Behind Bride Kidnapping: Interview with Lara Aharonian

Written by Mariam Avagyan

25 October 2021

This article is Part 3 in a series on Bride Kidnapping. Read Part 1 here, and Part 2 here.

In her work at the Women’s Resource Center, Lara Aharonian has seen multiple cases of bride kidnapping. In this interview, Mariam Avagyan talks to Aharonian about the silence around bride kidnapping, the importance of consent, and the Women’s Resource Center’s work to raise awareness and address this issue in Armenia.  

Mariam Avagyan: What do you think, is the practice of bride kidnapping still present in Armenia?

Lara Aharonian: Yes, we all know that the practice of bride kidnapping exists, however, unfortunately, we do not have statistical data about the phenomenon. I remember Peace Corps volunteer Chris Edling came and asked us questions back in 2012; he was working on a scientific article. But people don’t want to talk about it, especially when asked by an outsider. They think it’s our nation’s internal issue that would be shameful to bring up. The same used to be said about domestic violence, though today the situation has improved a little. As a nation we have a complex: we want to show the world how good we are, we don’t make any mistakes, so that we are loved and accepted… I don’t know whether it comes from our history, our problems or the overall situation but we tend to silence people who speak about these themes labelling them as “traitors”, “home-wreckers” etc. In other countries, such as Georgia, Kazakhstan, Kyrgyzstan, it is more common to discuss the bride kidnapping issue. For us it’s the elephant in the room.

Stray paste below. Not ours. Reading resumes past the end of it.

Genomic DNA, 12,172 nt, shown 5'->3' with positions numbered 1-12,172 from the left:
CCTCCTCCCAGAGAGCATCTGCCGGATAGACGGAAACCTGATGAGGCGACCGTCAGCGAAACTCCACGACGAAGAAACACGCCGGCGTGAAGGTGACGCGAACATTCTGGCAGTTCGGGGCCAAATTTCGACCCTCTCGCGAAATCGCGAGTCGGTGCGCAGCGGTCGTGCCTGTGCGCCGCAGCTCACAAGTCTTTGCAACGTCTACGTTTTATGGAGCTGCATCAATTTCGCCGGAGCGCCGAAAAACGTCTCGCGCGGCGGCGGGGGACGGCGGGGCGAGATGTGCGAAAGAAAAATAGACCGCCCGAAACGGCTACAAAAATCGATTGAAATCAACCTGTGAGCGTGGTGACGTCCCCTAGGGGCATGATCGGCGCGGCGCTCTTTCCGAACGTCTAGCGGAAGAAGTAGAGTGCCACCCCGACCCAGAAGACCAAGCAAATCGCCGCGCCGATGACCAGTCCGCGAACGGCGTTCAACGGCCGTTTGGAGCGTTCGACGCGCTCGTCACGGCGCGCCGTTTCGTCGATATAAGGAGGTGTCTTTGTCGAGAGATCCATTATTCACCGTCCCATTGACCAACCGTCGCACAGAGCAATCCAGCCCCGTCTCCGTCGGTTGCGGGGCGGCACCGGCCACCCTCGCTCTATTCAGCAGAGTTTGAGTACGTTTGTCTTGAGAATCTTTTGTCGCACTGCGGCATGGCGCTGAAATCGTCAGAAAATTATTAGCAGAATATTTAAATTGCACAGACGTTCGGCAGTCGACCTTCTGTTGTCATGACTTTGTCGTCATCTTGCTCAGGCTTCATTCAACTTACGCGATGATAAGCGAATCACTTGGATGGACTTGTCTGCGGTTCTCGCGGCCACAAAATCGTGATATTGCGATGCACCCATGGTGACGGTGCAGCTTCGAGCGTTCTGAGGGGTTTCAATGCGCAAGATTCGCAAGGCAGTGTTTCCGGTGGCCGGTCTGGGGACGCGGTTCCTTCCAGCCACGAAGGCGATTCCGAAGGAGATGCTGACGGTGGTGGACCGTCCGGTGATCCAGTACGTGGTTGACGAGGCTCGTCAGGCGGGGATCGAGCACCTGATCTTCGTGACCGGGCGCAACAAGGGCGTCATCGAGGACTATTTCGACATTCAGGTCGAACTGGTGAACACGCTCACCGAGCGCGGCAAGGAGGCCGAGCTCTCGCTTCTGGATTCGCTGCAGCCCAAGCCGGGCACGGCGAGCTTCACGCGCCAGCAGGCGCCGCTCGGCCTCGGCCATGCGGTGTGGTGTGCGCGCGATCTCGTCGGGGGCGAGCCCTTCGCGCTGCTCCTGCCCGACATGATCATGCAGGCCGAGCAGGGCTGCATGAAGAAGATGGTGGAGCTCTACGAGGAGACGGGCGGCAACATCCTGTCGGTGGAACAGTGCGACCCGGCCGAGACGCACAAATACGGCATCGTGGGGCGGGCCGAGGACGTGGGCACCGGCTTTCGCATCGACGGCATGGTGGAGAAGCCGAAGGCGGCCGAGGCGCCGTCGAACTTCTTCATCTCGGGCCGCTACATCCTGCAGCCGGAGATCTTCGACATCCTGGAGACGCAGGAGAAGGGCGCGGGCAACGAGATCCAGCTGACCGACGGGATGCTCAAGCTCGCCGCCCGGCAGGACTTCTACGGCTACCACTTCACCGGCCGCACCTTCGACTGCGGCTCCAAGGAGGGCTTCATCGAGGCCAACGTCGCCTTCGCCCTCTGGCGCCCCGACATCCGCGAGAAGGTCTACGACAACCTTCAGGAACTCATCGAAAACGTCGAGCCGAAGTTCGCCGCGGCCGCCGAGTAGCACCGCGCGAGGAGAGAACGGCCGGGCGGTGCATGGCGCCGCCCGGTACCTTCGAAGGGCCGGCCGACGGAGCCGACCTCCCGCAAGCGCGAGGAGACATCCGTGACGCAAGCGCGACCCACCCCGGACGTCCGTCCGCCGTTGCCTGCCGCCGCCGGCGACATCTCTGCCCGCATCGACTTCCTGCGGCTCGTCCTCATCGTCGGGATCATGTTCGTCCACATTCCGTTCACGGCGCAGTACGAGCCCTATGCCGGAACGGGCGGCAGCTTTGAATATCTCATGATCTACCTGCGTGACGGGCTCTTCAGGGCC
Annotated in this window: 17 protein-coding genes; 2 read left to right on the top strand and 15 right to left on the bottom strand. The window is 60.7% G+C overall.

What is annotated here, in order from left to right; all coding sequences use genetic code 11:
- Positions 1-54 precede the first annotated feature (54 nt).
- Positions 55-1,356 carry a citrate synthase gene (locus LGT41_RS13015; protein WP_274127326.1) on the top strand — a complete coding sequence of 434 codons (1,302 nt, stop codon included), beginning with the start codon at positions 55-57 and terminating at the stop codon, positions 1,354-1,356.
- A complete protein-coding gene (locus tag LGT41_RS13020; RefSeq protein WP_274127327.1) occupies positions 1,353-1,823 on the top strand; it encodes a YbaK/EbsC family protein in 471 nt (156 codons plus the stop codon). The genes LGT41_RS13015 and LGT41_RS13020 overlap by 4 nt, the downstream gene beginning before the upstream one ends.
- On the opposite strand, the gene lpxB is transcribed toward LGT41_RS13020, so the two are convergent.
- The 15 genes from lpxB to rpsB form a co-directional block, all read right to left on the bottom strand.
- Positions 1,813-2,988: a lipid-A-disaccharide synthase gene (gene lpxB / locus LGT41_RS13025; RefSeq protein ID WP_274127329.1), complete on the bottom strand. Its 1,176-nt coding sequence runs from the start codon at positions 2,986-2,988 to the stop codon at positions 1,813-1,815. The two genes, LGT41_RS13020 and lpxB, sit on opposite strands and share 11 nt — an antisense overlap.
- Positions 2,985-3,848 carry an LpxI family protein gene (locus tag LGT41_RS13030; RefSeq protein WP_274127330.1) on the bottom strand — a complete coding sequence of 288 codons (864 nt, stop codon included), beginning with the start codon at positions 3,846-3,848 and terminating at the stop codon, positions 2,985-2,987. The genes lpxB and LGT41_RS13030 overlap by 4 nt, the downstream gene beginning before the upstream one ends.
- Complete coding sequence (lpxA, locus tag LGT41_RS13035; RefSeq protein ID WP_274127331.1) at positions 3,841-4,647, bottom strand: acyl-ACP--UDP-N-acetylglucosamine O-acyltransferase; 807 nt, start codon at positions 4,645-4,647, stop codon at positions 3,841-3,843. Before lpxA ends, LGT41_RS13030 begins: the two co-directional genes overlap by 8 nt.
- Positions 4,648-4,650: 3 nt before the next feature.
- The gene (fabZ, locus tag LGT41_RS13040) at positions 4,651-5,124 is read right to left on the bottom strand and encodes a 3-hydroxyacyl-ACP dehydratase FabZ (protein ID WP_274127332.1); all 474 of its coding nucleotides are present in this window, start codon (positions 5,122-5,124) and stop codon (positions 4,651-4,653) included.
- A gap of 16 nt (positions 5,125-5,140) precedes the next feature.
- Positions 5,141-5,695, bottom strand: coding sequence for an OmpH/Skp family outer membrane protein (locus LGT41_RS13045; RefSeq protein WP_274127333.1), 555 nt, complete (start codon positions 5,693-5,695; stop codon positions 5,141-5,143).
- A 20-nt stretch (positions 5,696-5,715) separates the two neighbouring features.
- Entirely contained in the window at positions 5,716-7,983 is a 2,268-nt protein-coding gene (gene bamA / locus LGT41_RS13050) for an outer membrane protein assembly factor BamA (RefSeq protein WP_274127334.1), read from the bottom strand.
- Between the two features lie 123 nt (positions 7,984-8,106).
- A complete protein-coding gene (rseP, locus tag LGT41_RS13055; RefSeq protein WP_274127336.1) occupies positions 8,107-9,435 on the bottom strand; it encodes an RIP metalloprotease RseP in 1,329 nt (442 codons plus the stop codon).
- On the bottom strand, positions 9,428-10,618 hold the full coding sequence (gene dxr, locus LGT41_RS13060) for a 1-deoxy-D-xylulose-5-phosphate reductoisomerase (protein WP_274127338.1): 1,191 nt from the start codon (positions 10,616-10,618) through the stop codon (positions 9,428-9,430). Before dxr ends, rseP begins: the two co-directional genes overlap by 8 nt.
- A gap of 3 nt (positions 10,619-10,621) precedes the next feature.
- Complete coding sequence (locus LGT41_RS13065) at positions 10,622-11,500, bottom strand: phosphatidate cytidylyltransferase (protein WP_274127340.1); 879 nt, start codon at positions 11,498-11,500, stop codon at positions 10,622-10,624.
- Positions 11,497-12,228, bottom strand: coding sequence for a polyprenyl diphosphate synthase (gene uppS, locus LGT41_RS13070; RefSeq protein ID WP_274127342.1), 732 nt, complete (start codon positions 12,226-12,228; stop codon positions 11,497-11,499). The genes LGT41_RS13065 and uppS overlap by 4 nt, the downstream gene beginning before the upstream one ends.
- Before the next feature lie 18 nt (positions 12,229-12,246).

MA: Have there been any victims of kidnapping within the Women’s Resource Center?

LA: Over recent years we had a couple of women who called our hotline for help, and they had been kidnapped. But the reason for calling was violence, not kidnapping. Working with them at a later stage we found out how their relationships started. They had been kidnapped and raped, or just held captive… You know how it is… They hold the woman for a bit, to lower her reputation, even if no sex has been had.. Anyway, if she spent a night at somebody else’s home, it’s the end. It’s a shame. She must marry the kidnapper, or… There are very few cases when another way out is found. 

MA: Does the Women’s Resource Center take any measures that address this or similar issues? 

LA: We have walking campaigns once every two years. We go and stay in villages and talk with the residents. Last time we were in Gegharkunik province and people spoke a lot about cases of bride kidnapping. While we walked they showed us the houses where kidnapped women lived, but they would always talk about it in a light manner. They said there were cases when the families didn’t have money for a wedding party and that’s why they agreed on bride kidnapping. There were cases when the girl’s parents were against the marriage. But there were also cases when the bride was kidnapped against her will. I don’t remember which village in Gegharkunik it was, we were talking with the school teachers about girls’ education. And one of the teachers said: “I have a daughter and she is very beautiful. She wants to go to Yerevan for her studies but I won’t let her. We never let pretty girls go to study.  You never know what will happen there, they may get kidnapped or something else… The ugly ones, no problem, we let them go, they can go study, nothing will happen to them”.